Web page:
Best phones

After hours of testing all the flagship models, we've ranked the 10 top smartphones you can buy right now.

Last updated:

Group smiling and looking at phone


  • Right now, following our comprehensive review process, we've come to the conclusion that the best phone you can buy is the Apple iPhone 11 Pro Max.
Apple iPhone 11 Pro Max

The iPhone 11 Pro Max is an expensive phone. But it is also a really, really good phone. So good in fact that it takes top spot in our list. Apple has done impressive things with its software to take advantage of the third camera lens, and when it comes to processor power, Apple is achieving great things with the A13 Bionic.

Throw in the best battery life we've ever seen on an iPhone and incredible video quality, and Apple has returned to the top of the list with the phone to beat.

The good

  • Best battery life in an iPhone to date
  • Triple camera gives plenty of photographic flexibility
  • Improved low light photography
  • Exceptional video quality
  • A13 Bionic is a beast of a processor

The bad

  • It's very expensive
  • No onboard 5G
  • No warranty coverage for water ingress
  • Low light shooting is better on several Android handsets
From $1253.46 at eBay Check site for current pricing
Samsung Galaxy Note10+

The second of Samsung's major flagship ranges, the Note10+ is the larger variant Samsung's 2019 Note series. That extra space squeezes in a triple rear camera and a huge 4,300mAh battery, as well as the Note's iconic stylus.

Intelligent software updates mean you can create your own augmented reality additions to your selfies, while handwriting recognition is astonishingly good. Battery life probably isn't as good as you'd hope, but this is definitely the best Galaxy phone of 2019.

The good

  • Distinct style
  • Great display
  • Great camera for most shooting situations
  • S-Pen has good new features
  • Plenty of processing power

The bad

  • Where's my headphone jack?
  • Air actions aren't all that accurate
  • DeX on Mac is messy if you use other Android phones as well
  • Battery life falls below other Android flagships
  • 5G model is overpriced
From $903.43 to $1123.76 at eBay From $1599 at Amazon
Galaxy S10 5G

Samsung's biggest (and most expensive) handset has its finest camera, refined design and plenty of performance power. 5G alone isn't enough to sell any phone, but Samsung's premium offering just inches ahead of its competition.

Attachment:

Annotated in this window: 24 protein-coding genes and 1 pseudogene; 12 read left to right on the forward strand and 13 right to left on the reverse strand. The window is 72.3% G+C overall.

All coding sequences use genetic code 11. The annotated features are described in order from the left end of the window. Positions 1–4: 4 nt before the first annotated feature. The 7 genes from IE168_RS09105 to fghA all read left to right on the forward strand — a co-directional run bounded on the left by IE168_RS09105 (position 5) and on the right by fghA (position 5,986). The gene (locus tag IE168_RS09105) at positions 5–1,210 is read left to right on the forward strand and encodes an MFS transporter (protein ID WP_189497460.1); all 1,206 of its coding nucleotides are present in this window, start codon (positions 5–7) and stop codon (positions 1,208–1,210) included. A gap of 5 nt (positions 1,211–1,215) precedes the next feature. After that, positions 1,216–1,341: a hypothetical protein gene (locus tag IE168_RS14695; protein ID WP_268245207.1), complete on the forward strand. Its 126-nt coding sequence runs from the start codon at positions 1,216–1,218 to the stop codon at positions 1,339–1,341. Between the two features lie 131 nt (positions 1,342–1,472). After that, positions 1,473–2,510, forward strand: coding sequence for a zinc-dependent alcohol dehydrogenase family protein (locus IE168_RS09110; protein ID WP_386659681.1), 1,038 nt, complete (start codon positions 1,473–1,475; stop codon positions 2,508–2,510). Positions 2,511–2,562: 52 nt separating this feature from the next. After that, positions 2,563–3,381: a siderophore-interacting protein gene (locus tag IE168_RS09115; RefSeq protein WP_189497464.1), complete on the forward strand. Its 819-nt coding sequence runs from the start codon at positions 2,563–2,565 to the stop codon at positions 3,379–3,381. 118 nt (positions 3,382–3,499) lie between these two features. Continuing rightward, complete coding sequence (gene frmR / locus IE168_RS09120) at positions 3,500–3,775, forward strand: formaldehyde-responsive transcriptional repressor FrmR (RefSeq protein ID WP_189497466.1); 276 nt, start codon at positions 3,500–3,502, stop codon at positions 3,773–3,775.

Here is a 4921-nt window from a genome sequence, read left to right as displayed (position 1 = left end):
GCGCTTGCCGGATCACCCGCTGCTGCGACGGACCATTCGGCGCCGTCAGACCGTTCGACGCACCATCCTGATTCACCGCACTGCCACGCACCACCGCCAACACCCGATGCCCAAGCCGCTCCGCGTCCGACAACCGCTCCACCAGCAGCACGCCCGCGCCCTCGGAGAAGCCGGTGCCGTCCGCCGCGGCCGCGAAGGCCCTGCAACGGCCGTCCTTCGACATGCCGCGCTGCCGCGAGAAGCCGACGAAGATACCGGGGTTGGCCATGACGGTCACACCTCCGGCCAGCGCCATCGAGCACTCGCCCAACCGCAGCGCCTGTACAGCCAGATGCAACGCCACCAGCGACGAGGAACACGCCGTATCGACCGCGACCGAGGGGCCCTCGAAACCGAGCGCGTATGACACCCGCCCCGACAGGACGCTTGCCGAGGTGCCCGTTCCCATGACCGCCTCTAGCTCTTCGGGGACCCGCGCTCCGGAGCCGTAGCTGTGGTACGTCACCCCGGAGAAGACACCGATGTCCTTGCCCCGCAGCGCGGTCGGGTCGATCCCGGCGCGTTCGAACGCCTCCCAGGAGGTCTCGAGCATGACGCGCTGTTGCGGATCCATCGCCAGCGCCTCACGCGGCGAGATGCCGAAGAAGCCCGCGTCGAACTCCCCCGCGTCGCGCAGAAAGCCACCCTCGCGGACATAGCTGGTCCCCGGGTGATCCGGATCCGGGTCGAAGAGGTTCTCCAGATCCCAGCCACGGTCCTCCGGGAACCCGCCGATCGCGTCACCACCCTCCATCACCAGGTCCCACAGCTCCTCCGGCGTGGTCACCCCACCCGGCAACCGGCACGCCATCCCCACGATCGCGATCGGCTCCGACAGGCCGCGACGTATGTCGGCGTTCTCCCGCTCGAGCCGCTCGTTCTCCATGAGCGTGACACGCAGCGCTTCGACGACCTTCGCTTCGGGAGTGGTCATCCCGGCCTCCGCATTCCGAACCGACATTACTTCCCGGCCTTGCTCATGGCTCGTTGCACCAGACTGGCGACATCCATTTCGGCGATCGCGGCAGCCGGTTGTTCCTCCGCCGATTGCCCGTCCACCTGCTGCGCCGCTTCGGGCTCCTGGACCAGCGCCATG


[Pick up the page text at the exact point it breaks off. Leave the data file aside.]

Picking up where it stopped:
It's a very close race between the top contenders, and the S10 5G's battery performance lags behind competitors, but it's enough to keep you going for a day's typical usage.

The good

  • Brilliant Dynamic AMOLED display
  • Great performance and battery life
  • The most affordable 5G phone, for now
  • Quad lens provides lots of camera flexibility

The bad

  • Mirror finish picks up smudges easily
  • Bixby button still feels useless
  • Design robs it of some premium features

P30 Pro

Huawei's P30 Pro combines class-leading battery life with a camera that shows just how far ahead of the pack the Chinese manufacturer truly is.

It's not quite perfect – we'd prefer proper microSD expansion, and Huawei's EMUI launcher is a little inconsistent. Also, Huawei's current woes with the US government could rob it of future Android updates.

The good

  • Astonishingly good camera
  • Hefty battery life
  • Kirin 980 performs well
  • Nice design

The bad

  • Custom storage format
  • Prone to fingerprints and scratches
  • No headphone jack
  • Poor video stabilisation
  • EMIU is still a messy UI
From $802.97 at eBay From $1736 at Amazon
Google Pixel 4 XL review

Google has become one of the major handset manufacturers in Australia with its Pixel lineup of smartphones.

The 2019 XL variant of the phone introduces a dual-camera, and a surprisingly robust voice transcription service. 

However, it's been a rough launch period, with a facial login that can be too easily fooled, and a somewhat disappointing battery life. Still, it's a good upgrade for Pixel 2 owners, or anyone looking for the purest form of Android.

The good

  • Cameras are easy to use (and fun too!)
  • Voice transcribing on-device works surprisingly well
  • Guaranteed Android updates
  • Clutter-free experience

The bad

  • Face unlock is too easily fooled
  • Average battery life for a flagship phone
  • Still no storage expansion
  • Motion gestures work, but lack true purpose
Check site for current pricing
Oppo Reno 5G